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New low for Russian currency

Few bright spots in Russian economy, bank analyst says.

By Daniel J. Graeber

MOSCOW, Nov. 7 (UPI) -- It's becoming more difficult to find good news for the Russian economy, an analyst said Friday after the national currency crashed to a new low.

By midday in Moscow, the currency hit bottom with trade at 45.7 rubles to the U.S. dollar, besting the previous low by 8 percent.

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Dmitry Polevoy, a chief Russian analyst at ING, told Russian news agency ITAR-Tass there were few bright spots for the nation's economy.

"It is increasingly difficult to find augments to describe the current situation, when you look at market figures every morning," he said.

The Russian economy is burdened by Western sanctions targeting Russian energy companies. With oil trading below the $100 mark, sanctions were blamed for record inflation and a struggling ruble.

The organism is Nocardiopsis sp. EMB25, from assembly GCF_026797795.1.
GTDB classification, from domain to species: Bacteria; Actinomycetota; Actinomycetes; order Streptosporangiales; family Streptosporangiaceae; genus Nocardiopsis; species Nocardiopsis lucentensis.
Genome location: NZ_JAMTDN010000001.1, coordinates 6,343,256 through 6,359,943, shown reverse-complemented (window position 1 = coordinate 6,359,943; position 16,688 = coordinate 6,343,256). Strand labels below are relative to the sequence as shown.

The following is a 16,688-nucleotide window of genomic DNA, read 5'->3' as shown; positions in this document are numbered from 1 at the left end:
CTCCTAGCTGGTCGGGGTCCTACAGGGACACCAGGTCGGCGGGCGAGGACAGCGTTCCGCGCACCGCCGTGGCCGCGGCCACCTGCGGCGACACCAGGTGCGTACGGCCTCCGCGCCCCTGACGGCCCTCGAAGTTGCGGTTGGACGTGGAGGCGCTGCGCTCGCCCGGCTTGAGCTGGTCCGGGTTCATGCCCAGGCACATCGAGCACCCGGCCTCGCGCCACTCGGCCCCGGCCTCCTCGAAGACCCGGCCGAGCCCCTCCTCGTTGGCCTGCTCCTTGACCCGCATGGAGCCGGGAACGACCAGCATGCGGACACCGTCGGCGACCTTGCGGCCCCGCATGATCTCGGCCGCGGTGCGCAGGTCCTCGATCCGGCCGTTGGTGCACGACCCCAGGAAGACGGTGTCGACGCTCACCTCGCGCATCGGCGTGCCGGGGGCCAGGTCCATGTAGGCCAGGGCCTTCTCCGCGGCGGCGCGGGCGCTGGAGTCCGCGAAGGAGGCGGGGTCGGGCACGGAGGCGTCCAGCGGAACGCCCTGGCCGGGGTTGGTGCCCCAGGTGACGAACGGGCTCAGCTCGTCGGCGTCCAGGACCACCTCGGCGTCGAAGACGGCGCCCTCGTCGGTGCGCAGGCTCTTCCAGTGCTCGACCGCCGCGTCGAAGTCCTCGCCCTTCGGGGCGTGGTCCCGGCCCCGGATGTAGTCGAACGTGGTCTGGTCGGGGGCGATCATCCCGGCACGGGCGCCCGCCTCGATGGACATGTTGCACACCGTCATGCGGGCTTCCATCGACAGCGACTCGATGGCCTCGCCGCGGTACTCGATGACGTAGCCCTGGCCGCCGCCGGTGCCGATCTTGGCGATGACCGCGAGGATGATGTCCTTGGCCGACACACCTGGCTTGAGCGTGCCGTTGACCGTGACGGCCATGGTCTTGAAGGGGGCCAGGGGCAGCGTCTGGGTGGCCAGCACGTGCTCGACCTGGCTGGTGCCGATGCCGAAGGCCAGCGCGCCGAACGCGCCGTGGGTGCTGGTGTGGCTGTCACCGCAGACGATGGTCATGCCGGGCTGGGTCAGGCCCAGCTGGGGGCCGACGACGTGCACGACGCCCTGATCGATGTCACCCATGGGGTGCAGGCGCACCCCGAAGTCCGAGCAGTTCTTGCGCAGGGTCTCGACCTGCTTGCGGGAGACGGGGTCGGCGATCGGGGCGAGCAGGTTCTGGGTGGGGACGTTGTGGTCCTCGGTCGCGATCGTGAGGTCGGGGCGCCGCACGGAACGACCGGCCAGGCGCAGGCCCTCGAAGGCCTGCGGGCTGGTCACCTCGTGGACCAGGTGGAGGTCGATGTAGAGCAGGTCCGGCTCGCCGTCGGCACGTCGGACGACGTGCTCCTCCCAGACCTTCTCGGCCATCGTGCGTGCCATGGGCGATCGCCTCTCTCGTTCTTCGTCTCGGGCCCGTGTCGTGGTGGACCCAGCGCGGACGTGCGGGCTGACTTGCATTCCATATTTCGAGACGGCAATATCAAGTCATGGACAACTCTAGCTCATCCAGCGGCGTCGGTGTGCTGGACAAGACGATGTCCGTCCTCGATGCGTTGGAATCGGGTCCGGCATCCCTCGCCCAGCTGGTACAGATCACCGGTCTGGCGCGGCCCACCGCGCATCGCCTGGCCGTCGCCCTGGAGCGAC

A report this week from the European Commission said the Russian economy was entering a period of stagflation.

"Geopolitical tensions over the situation in Ukraine, including sanctions, have exacerbated existing structural bottlenecks linked to an exhausted growth model largely centered on the export of natural resources," the report said. "This is taking a heavy toll on the growth outlook."

The EC said there was a small recovery in the Russian investment climate in the latter half of 2013, though that evaporated in 2014. Uncertainties over Russia's reaction to geopolitical concerns over a Ukraine moving closer to Western powers are making would-be investors worried, the commission's report said.

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Futures trading show the exchange rate for the ruble at 48.9 per U.S. dollar by December and 50 rubles by August 2015.

Maxin Korovin, an analyst at VTB Capital, told the Russian news agency geopolitical tensions can only partially explain the collapse.

"It is mainly caused by the population's increased demand for foreign currency," he said.

An assessment from the World Bank finds sanctions are taking a dramatic toll on a Russian economy that depends heavily on oil and gas exports for revenue.

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